Lifetime of Simpsons

S01 E07 – The Call of the Simpsons


Oh man you guys. This episode. While Moaning Lisa was probably the Simpsons first great episode from a storytelling and emotional level, I think this is it’s first great episode from a comedic point of view. Now, other episodes so far in the series have had some great jokes, but this episode is hilarious. It’s funny top to bottom, while also being the most cartoony episode yet. Yeah, there’s not a lot of pathos in this episode, but it makes up for that with a ridiculous joke per minute volume. It rocks.

Now, first of all, I want to mention that this couch gag was the weirdest yet. I’m probably not going to comment on the couch gags or chalkboard gags, unless they’re something truly special, and this one is super strange, they just run in, and sit down. And that’s it. They sit for an awkward amount of time, and the episode starts. It’s like an anti-joke or something. Weird.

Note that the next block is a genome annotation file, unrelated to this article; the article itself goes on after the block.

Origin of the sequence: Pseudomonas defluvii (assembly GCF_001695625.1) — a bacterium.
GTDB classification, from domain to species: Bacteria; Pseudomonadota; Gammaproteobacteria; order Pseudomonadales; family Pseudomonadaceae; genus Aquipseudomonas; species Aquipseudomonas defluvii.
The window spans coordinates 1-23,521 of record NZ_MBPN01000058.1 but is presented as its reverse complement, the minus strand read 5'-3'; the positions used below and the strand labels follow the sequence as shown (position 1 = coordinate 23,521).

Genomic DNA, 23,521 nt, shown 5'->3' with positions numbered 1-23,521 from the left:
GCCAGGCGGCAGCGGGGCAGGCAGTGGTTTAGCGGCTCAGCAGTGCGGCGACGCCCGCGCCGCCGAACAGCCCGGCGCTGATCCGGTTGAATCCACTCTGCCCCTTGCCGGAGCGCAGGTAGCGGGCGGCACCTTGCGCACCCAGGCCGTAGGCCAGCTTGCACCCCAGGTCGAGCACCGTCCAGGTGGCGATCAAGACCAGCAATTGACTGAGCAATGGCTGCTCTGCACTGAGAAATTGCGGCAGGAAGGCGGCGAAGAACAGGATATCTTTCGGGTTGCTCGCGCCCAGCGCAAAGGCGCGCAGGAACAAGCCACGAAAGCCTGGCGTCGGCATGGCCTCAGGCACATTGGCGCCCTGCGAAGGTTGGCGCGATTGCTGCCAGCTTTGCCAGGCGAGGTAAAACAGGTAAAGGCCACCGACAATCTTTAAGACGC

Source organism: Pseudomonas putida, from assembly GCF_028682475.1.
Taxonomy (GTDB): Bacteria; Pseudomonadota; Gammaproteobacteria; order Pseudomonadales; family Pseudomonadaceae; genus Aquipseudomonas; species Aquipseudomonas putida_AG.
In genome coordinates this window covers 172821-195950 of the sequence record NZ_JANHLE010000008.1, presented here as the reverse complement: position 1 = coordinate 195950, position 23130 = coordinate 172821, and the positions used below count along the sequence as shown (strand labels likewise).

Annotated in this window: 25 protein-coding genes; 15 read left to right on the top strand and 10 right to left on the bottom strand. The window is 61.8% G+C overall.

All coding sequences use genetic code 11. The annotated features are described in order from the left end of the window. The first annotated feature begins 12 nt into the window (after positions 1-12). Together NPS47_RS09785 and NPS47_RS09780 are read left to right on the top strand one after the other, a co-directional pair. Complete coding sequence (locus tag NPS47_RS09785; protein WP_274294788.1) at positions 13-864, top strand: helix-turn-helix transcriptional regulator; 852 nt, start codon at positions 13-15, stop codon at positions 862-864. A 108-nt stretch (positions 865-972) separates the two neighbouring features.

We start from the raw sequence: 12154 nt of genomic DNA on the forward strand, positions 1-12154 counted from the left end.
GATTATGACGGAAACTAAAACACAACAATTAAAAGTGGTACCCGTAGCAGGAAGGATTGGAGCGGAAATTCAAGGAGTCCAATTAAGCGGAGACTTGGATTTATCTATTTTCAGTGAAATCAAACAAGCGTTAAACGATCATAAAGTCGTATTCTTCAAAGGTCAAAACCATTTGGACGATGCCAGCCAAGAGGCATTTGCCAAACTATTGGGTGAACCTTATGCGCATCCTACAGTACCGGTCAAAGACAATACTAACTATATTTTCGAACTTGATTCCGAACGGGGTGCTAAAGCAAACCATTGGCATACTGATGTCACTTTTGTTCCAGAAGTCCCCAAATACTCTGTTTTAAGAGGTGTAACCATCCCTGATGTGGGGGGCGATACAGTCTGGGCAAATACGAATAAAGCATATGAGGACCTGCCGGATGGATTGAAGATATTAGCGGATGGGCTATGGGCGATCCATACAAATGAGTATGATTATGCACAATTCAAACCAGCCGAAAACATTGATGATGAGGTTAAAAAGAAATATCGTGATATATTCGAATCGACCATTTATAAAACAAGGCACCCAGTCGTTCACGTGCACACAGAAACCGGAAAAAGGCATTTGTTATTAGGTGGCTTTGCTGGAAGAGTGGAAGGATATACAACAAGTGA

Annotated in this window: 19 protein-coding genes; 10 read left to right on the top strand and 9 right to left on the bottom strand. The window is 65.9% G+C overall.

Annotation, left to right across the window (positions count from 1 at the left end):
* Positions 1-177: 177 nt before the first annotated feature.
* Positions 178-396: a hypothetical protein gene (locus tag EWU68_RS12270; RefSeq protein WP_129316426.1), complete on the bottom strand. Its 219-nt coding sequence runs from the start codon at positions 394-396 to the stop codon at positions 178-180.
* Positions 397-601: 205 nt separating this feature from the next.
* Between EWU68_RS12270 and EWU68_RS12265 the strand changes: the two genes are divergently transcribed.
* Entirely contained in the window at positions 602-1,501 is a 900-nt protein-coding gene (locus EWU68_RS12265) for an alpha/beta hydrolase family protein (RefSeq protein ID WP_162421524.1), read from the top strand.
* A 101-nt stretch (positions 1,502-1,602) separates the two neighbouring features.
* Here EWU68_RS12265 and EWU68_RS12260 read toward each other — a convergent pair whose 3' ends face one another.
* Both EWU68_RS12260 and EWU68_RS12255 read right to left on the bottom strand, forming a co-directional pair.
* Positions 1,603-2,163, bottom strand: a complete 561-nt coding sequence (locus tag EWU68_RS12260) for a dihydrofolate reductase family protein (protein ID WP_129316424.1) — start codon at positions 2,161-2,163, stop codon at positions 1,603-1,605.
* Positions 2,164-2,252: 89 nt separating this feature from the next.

Anyway, the episode starts with Bart mowing the lawn with a terrible old push mower, which I’ve never had to use before in my life, but my wife has, and says they’re awful. And the sure look that way. Screw that. Well, Bart starts to covet the Flanders’ motorized lawn mower, and just as Homer is scolding him for being greedy, Flanders pulls up in a crazy new RV, and he immediately starts to want one. Now, I’ve never been in an RV, and have never had any desire too. They seem horrible. Road trips are bad enough, why would I want to sleep in my car, and constantly be like ten feet away from the toilet? Sounds thoroughly unpleasant, but whatever, to each his own. Homer decides that the family needs an RV of their own, and heads off to Bob’s RV Round-Up, owned by Cowboy Bob, an under appreciated Albert Brooks character. I love the Albert Brooks characters, and I feel like people always talk about Hank Scorpio and Jacques when they talk about the roles he played, but Cowboy Bob really made me laugh the whole time he was on screen. He was so slimy. Well, Bob is a stereotypical used car salesman, and after schmoozing Homer and comparing him to a Greek god, Bob convinces him to apply for a credit loan to buy an enormous RV that has it’s own satellite. But as siren goes off alerting Bob to Homer’s terrible credit, and he instead convinces Homer to buy a used, rundown RV instead, something more in his price range.